“Looking for a woman to court and . . . spa – ark.” That was an upward bend of a whole step, from A to B in this case.
The move occurs all over Court and Spark: in “Help Me” (“lo – oving”), in “Free Man In Paris” at the end of every line in the chorus, in “People’s Parties” (“sty – yle”), in “Same Situation” (“sex appea – eal”), in “Car On The Hill” (“waiting for his car on the hi – ill”), in “Down to You” (“sometimes you’re not so choo – oosy”), in “Just Like This Train” (“everybody wai – aiting”), in a sardonic variation in “Raised On Robbery” (heavily drawn-out half-step upward bends throughout), and in “Trouble Child” at the ends of the verse lines. It’s as important as the Tom Scott wind orchestration in giving this album its own signature.
The gesture sticks way out because it doesn’t belong in the genre of pop. It alludes to some other (but which other?) genre so strongly that there’s a kinesthetic effect like pulling one of your feet up and making you wonder where you can put it down. Maybe you can imagine Billie Holliday singing those notes (though Holliday is more a downward-bender). Maybe Charles Mingus would write a moaning part like that. What I hear is Nashville, as though she’s emulating a pedal steel guitar.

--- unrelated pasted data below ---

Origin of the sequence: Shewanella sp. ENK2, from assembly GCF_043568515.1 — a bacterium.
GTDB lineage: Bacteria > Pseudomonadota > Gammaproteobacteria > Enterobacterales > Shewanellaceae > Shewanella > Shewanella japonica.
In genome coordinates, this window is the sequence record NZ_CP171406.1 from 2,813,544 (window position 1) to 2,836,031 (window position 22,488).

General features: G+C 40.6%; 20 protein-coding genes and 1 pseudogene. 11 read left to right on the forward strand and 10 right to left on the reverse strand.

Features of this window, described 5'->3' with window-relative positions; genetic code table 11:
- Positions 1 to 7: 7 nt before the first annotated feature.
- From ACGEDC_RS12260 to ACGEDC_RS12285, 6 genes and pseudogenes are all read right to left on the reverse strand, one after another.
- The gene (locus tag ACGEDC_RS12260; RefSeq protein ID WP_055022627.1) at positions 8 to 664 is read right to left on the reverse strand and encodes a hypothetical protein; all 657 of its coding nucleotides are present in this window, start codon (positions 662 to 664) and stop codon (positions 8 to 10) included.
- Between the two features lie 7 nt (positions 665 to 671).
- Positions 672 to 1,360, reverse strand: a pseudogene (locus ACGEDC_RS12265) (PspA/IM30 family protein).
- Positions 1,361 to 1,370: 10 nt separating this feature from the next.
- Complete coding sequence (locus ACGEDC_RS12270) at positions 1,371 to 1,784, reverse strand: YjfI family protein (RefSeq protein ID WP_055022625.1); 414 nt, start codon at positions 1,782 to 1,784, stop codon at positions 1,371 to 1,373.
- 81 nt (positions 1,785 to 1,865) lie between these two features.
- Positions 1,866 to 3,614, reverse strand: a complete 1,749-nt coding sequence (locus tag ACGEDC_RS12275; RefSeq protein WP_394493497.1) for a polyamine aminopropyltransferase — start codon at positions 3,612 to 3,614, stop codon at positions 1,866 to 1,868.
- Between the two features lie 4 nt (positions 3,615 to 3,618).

Maybe I’m right, for the whole-step upward bend peeks out on her preceding album, For the Roses, in “You Turn Me On I’m A Radio,” right after she sings “Oh honey you turn me on/I’m a radio/I’m a country station/I’m a little bit corny”—here it comes—“I’m a wi – ild wood flower/waving for you . . .”
That’s as explicit a reference as you could wish for, and a joke. (Compare her emulation of a saxophone’s poignant half-step upward bending of many high notes in “Cold Blue Steel And Sweet Fire” on the same album, a jazz noir effect—“You can come now/or you – ou can come later.” And compare how, several albums later, she deliciously splits the difference between a whole-step and half-step upward bend on the word “specia – al” in “Cotton Avenue.”)
On Court and Spark, there’s nothing jokey about the whole-step upward bends. They are strong, purposeful, integral to the melodic language. Mitchell is defining her own genre more than drawing an effect from a previously known genre. She makes you lift your foot and then put it down again in her world on her terms.
The big bend on the word “spark” in “Court And Spark” is the most admirable of all the convincing note bends on this album, partly because it bravely comes first and heralds all the bends to come and partly because it’s so musico-poetically improbable. For “spark” is hardly a piece of rubber to be stretched in this fashion. Sparks are brilliant and momentary. Can a person really be that dogged about love? Can the spark of love be an escalator? This note starts you wondering.